Biogeographical patterns and determinants of invasion by forest pathogens in Europe

Alberto Santini, L. Ghelardini, C. De Pace, Marie-Laure Desprez-Loustau, Paolo Capretti, Anne Chandelier, Thomas Cech, Danut Chira, Stephanos Diamandis, Talis Gaitneikis, Jarkko Hantula, Ottmar Holdenrieder, Libor Jankowsky, Thomas Jung, Durzan Jurc, Thomas Kirisits, Andrej Kunca, V. Lygis, Monica Maleka, Benoit MarcaisS. Schmitz, Joerg Schumacher, Halvor Solheim, Alejandro Solla, Ilona Szabo, Panagiotis Tsopelas, Andrea Vannini, Anna Maria Vettraino, Joan Webber, Stephen Woodward, Jan Stenlid

Research output: Contribution to journalArticlepeer-review

440 Citations (Scopus)


A large database of invasive forest pathogens (IFPs) was developed to investigate the patterns and determinants of invasion in Europe. Detailed taxonomic and biological information on the invasive species was combined with country-specific data on land use, climate, and the time since invasion to identify the determinants of invasiveness, and to differentiate the class of environments which share territorial and climate features associated with a susceptibility to invasion.
IFPs increased exponentially in the last four decades. Until 1919, IFPs already present moved across Europe. Then, new IFPs were introduced mainly from North America, and recently from Asia. Hybrid pathogens also appeared. Countries with a wider range of environments, higher human impact or international trade hosted more IFPs. Rainfall influenced the diffusion rates. Environmental conditions of the new and original ranges and systematic and ecological attributes affected invasiveness.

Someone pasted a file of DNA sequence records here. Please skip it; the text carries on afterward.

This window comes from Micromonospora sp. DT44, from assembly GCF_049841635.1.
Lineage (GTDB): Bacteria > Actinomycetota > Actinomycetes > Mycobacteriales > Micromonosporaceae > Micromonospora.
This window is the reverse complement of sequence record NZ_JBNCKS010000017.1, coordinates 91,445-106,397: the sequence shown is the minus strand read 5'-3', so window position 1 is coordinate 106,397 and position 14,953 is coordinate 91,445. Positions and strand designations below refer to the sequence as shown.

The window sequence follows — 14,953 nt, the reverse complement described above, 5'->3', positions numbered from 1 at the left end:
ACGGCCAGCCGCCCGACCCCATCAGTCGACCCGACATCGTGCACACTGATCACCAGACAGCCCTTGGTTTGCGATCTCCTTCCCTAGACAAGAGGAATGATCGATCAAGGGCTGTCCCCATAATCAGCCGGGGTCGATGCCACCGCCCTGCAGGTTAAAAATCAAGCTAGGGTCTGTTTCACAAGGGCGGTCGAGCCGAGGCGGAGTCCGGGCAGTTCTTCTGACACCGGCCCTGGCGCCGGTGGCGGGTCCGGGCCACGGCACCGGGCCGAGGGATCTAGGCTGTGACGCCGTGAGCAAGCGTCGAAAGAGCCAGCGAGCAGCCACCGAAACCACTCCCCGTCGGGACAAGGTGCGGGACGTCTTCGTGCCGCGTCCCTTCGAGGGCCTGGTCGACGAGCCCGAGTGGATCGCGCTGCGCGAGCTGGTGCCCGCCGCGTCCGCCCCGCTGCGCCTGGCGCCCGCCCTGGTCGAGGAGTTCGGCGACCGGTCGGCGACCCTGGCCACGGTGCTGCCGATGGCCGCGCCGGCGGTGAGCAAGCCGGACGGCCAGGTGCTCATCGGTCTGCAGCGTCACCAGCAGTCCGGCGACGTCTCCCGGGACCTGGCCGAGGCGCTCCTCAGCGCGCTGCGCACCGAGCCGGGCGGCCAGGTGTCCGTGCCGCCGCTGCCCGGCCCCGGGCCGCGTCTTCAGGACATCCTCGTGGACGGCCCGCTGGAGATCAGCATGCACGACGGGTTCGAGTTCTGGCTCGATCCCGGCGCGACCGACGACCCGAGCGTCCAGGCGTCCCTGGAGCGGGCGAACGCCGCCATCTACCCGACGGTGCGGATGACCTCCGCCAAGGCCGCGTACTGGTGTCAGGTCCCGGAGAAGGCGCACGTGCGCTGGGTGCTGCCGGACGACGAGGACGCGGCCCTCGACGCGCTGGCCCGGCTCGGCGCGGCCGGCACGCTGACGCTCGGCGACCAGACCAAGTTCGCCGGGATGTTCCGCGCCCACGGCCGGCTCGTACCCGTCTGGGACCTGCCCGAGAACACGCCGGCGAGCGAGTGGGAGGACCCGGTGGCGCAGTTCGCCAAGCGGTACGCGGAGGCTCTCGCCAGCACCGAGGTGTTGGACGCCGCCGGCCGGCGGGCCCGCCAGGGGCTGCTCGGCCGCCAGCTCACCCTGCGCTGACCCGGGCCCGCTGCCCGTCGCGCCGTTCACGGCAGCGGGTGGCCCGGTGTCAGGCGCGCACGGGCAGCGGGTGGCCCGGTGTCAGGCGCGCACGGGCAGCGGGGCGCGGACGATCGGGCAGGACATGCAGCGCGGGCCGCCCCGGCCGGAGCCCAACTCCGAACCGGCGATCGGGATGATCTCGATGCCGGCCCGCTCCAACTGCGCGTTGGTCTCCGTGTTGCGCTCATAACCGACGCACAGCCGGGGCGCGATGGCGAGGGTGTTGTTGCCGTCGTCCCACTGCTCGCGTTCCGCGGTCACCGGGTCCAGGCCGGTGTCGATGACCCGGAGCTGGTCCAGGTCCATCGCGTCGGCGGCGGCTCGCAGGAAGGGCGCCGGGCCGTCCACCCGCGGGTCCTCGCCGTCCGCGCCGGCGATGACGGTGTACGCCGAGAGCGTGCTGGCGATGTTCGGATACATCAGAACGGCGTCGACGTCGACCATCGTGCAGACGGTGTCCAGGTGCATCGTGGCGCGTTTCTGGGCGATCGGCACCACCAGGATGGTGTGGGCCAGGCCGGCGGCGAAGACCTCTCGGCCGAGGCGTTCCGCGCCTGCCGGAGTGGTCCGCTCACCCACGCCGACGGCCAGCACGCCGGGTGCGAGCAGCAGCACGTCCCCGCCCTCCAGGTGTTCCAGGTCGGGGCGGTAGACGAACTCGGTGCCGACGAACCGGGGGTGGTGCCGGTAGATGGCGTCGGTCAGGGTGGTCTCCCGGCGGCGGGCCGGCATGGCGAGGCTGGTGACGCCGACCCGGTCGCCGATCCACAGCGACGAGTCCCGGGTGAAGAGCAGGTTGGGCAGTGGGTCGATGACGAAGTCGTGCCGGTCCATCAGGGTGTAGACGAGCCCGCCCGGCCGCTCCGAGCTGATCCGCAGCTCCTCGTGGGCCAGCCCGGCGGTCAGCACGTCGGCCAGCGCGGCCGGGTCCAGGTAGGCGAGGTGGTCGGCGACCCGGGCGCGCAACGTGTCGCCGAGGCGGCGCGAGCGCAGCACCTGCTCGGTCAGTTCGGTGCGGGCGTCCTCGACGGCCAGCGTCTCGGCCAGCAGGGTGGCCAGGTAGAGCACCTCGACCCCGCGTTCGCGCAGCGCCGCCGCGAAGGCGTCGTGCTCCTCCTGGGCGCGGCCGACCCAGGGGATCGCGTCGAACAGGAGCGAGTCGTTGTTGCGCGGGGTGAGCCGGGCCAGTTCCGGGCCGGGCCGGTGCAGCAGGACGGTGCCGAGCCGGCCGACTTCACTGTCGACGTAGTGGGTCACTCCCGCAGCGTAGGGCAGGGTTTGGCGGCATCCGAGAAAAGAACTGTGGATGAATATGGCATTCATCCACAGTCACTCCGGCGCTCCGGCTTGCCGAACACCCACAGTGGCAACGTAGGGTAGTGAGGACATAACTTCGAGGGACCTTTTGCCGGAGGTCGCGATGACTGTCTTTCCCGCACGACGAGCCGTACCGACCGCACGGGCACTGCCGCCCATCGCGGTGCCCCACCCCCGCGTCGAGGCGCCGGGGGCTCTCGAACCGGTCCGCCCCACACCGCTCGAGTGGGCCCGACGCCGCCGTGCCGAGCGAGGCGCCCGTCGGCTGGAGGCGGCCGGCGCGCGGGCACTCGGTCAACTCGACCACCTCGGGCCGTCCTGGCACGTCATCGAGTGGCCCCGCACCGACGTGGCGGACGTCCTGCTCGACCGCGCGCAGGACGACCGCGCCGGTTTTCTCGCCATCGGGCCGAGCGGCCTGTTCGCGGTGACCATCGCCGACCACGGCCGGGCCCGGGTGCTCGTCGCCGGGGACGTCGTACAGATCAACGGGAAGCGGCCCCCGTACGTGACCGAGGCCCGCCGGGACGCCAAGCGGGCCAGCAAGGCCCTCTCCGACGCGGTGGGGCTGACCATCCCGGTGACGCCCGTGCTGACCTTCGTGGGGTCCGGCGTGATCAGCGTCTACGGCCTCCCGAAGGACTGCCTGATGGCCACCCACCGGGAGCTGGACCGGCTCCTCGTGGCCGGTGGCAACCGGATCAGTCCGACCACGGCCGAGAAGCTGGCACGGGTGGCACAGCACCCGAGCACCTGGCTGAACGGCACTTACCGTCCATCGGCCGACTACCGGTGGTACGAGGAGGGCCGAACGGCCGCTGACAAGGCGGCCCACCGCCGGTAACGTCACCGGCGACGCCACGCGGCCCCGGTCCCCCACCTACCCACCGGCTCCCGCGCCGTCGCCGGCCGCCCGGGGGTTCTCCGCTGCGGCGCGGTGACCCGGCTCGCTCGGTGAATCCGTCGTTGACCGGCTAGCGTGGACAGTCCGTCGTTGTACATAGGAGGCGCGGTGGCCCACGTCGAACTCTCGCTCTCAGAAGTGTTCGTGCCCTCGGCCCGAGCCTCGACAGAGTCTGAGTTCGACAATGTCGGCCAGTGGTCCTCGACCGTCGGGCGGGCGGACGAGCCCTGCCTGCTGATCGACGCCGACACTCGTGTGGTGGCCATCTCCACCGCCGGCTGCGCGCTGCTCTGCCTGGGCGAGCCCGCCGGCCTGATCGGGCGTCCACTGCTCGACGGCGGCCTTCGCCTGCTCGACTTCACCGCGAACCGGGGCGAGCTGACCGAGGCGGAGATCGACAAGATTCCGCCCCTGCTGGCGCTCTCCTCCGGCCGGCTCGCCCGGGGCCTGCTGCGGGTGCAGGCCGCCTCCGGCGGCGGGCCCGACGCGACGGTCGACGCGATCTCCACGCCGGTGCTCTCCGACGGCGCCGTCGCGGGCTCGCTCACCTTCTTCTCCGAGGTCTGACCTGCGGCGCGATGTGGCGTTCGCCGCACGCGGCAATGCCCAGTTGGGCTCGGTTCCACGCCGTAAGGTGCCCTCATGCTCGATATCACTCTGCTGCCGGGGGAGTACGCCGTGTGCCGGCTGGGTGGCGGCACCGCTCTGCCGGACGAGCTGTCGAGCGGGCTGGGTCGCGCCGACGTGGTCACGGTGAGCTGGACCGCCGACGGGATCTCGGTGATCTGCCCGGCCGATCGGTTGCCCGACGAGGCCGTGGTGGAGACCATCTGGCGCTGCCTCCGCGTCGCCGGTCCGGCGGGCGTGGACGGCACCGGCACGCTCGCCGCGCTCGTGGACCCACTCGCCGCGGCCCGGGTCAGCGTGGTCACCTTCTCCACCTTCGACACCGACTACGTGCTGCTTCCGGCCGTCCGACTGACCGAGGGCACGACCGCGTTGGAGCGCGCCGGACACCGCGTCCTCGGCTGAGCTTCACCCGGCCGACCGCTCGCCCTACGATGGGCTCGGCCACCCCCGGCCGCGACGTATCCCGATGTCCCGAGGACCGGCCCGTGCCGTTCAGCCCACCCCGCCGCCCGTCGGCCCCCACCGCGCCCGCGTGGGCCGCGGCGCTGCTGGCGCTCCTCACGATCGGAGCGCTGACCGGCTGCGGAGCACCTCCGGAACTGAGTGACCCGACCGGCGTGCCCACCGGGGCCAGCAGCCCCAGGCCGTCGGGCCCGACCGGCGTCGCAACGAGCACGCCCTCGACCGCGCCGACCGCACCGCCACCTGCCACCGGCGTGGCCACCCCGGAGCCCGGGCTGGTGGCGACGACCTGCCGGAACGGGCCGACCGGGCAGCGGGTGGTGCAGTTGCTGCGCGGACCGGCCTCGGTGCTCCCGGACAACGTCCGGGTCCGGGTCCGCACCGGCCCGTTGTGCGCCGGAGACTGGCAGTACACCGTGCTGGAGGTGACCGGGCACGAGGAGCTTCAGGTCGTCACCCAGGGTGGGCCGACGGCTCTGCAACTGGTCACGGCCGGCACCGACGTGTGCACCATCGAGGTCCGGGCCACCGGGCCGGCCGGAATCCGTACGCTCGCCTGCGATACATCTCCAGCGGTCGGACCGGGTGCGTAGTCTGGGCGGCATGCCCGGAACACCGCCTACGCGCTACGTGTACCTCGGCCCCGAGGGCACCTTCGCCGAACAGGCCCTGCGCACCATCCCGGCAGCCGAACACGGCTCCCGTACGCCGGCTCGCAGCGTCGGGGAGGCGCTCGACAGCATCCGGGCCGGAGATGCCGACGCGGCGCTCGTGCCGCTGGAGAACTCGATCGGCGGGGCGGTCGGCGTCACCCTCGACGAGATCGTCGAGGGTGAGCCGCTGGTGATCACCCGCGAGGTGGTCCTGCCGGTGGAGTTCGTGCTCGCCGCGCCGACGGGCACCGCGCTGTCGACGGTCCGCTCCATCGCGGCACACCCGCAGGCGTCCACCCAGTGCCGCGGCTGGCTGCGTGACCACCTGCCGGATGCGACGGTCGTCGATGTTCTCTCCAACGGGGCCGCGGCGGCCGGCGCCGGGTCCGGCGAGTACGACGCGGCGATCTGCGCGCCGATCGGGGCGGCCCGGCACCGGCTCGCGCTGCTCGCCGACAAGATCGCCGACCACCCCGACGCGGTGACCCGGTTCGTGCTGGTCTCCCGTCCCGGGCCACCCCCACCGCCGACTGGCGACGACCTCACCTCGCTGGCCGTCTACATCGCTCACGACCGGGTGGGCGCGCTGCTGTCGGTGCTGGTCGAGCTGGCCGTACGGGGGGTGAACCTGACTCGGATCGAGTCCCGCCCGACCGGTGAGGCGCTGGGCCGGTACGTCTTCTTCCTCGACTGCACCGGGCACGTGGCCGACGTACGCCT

Further spread of established IFPs is expected in countries that have experienced commercial isolation in the recent past. Densely populated countries with high environmental diversity may be the weakest links in attempts to prevent new arrivals. Tight coordination of actions against new arrivals is needed. Eradication seems impossible, and prevention seems the only reliable measure, although this will be difficult in the face of global mobility.
Original languageEnglish
Pages (from-to)238-250
Number of pages13
JournalNew Phytologist
Issue number1
Early online date11 Oct 2012
Publication statusPublished - Jan 2013


  • alien species
  • analysis of invasive species variance (ANISVA)
  • biogeographical pattern of invasion
  • determinants of invasion
  • emerging infectious disease (EID)
  • invasibility
  • invasive forest pathogens (IFPs)
  • invasiveness


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